If person A is a criminal man and changes the odometer of a used car then sells it to person B, then after some time person B who doesn't know about the truth advertises the car with the fake mileage and sells it to person C, if person C understands the truth can s/he sue against person B or person A?

Also who must pay the person C's lost? Considering the real car value with 50K miles(the fake mileage) is $25K but the value with 100K(real mileage) is 15K. Who should pay this $10k loss to the person C?

PS: Consider the person B has got the car with the same but fake mileage in the odometer and title and represents the car with this mileage.

For example, the real mileage is 100K. Person A who is the first owner, changes it to 50K and writes the fake mileage in title and sells to person B. Then person B after a short time wants to sell it without the knowledge of real mileage. So he advertises the car with the fake mileage he bought recently and sells it to person C.

Is person B still guilty of misrepresenting?

  • I added a PS part.
    – GoodMan
    Oct 25 '21 at 15:39
  • "So he advertises the car with the fake mileage" Do you mean that the fake mileage is actually stated in the advertisement?
    – Nemo
    Oct 25 '21 at 16:49
  • @Nemo: Consider you buy a car with 50K on odometer. Also seller writes 50K in title. Also DMV will send you the new title also with 50K actual mileage. How can you guess this mileage is wrong? So you advertise it on marketplace or Craiglist and sell it to other person with this mileage. But the new buyer calls you and says I found that the car mileage is not correct! Get it back!
    – GoodMan
    Oct 25 '21 at 17:01
  • @Goodman Can you explain what a car title is? This many be specific to California and/or the USA generally.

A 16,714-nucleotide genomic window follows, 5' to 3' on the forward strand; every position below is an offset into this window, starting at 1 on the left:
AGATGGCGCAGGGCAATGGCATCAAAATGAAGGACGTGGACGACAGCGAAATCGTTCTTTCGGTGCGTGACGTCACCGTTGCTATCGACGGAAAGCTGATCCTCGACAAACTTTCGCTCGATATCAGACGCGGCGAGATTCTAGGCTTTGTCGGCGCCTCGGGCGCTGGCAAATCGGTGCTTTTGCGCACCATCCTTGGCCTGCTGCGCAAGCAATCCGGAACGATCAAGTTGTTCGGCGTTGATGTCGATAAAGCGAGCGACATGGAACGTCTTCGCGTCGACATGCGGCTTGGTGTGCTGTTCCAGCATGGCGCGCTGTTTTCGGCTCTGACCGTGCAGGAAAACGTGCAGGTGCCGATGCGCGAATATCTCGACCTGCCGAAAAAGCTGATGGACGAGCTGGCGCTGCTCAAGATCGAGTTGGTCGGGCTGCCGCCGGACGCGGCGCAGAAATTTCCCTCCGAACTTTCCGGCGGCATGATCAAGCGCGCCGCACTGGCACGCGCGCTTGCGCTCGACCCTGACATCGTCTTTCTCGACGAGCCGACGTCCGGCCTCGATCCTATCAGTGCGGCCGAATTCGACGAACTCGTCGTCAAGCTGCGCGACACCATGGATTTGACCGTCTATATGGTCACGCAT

– Nemo
    Oct 25 '21 at 17:10
  • @Nemo: I mean California pink slip by car title.
    – GoodMan
    Oct 25 '21 at 17:24


Person B is guilty of innocent misrepresentation.

If C can prove that they entered into the contract in reliance on the misrepresentation can either:

  1. rescind the contract: return the car and get their money back, or
  2. Seek damages, if the facts are as you describe, they would be entitled to $10,000.
  • Whether the B is guilty of misrepresentation would depend on what they said (or implied). For example. If they were asked "Is this mileage correct? and they reply "Yes" then that is a misrepresentation. If they reply No then no misrepresentation. If they say "Yes, as far as I know" then it is more complicated but that is probably a representation that they know of no reason to doubt the accuracy of the mileage shown on the odometer (which may or may not be a misrepresentation depending what they actually know and, possibly, if they are a regular dealer in cars, what they should have surmised).
    – Nemo
    Oct 25 '21 at 9:07
  • 1
    @Nemo: The California title transfer form requires the seller to sign a statement saying "The odometer now reads ____ and to the best of my knowledge reflects the actual mileage unless one of the following is checked. [...] I certify (or declare) under penalty of perjury under the laws of the State of California that the foregoing is true and correct." wheelzy.com/how-to-sign-your-title/california/ca So the seller must have made an explicit representation to that effect. Oct 25 '21 at 12:43
  • @Nemo, in the USA, every sale of a vehicle includes a statement about the odometer. It isn't possible here to sell a car without saying "yes" as part of the sale.
    – Tiger Guy
    Oct 25 '21 at 12:43
  • @NateEldredge If that statement ("to the best of my knowledge...") is the only statement made by B then whether that is a misrepresentation depends on what B's knowledge was at the time of sale - what B knew or should have surmised about the mileage on the odometer.
    – Nemo
    Oct 25 '21 at 12:48
  • @TigerGuy Does the form just say Yes or does it say "Yes to the best of my knowledge"
    – Nemo
    Oct 25 '21 at 14:02

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